In this example I used a node-exporter, which is a great solution to provide standard system metrics like CPU, disk, and memory usage as well as network interface status and utilization. The level of detail you get depends on your configuration and choice of metrics.
I have extended this with a script which provides additional metrics describing the activity of the Flowmon Collector:
- nfcapd_flows - Number of flows received by the Collector
- ads_events - Number of events in five minutes
- ads_fps - Number of flows processed in five minutes
- live_lifetime - Number of days kept in live profile
- profiles - Number of profiles created on the Collector
- channels - Number of channels created on the Collector
These metrics will help you to track the number of flows each Collector is processing so that you may intervene if this number drops. You can also see the length of full flow data history and the number of configuration objects to know if the system is not overloaded or if there is a relation between CPU usage and an increase in one of the metrics.
As for Flowmon Probes, you can monitor metrics indicating what is processed by the exporter itself and if it is in line with information from the network card. In this example the customer is using our 100G Probe modes, so I have added the network card statistics as they are not available at the standard system statistics. The packets processed by exporter and received on interface should corelate. If exporter process less, then it might not be running well.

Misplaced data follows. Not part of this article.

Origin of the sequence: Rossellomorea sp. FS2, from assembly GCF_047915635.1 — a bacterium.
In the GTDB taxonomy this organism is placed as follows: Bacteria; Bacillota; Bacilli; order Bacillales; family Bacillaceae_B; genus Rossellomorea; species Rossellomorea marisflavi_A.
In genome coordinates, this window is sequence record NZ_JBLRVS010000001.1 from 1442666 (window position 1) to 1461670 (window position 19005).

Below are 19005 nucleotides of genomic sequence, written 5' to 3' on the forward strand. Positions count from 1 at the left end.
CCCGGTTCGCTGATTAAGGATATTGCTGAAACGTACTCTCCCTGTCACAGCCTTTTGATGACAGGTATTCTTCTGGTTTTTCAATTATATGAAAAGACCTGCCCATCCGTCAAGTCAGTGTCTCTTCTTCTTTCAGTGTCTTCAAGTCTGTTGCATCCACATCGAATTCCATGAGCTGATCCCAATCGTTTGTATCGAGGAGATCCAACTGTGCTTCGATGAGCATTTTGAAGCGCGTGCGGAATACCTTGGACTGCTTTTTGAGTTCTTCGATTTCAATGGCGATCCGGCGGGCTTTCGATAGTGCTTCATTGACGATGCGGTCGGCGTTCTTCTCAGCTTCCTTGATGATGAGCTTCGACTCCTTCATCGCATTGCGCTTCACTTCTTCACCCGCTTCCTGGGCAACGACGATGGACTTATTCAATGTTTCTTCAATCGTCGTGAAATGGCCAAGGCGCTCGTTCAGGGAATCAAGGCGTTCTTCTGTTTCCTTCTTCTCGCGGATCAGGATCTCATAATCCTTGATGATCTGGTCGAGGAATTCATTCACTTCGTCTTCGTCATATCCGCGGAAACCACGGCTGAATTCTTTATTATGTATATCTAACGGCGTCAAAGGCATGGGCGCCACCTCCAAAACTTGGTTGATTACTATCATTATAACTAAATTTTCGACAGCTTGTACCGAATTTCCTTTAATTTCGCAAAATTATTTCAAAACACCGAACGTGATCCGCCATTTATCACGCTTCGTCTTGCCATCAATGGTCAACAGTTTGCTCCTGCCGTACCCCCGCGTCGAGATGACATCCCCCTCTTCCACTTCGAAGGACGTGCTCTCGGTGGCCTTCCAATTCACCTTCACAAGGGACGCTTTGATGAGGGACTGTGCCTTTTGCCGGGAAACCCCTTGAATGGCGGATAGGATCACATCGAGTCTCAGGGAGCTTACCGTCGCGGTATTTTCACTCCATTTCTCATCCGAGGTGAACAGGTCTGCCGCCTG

- flowmonexp_flows - Number of flows created by the exporter
- flowmonexp_bytes - Number of bytes processed by the exporter
- flowmonexp_packets - Number of packets processed by the exporter
- flowmonexp_collisions Number of flow cache collisions, this metric should ideally be 0 but less than a thousand per second.
- int1_packets - Number of packets processed by the first port
- int1_drops - Number of packets dropped by the first monitoring port
- int2_packets - Number of packets processed by the second monitoring port
- int2_drops - Number of packets dropped by the second monitoring port
These are then served by a node-exporter text file the Collector which has been started in docker by the command:
sudo docker run -d \
-v "/:/host:ro,rslave" \
-v "/home/flowmon/perfmon/:/var/lib/node_exporter/textfile_collector:ro,rslave" \
This is how I extended the standard available metrics. You can find the script providing additional metrics here.
Using your metrics
All this will ensure that your Flowmon devices are running at good health. Once implemented in Grafana, for example, you will see nice statistics and receive an alert when a certain value is off.
Of course, with some metrics it’s easy to tell whether the value is good or bad, like in the case of disk usage, memory, and lifetime. These should also depend on your usage – with the CPU, memory, and disk usage above 85% triggering an alert. This is because a CPU or memory load above 85% may degrade the user experience.
But some network metrics like errors will always be inevitable and so a low number of them is going to be normal. Usually, you should be able to set them up accurately after you’ve observed your system for some time and know what normal behavior looks like.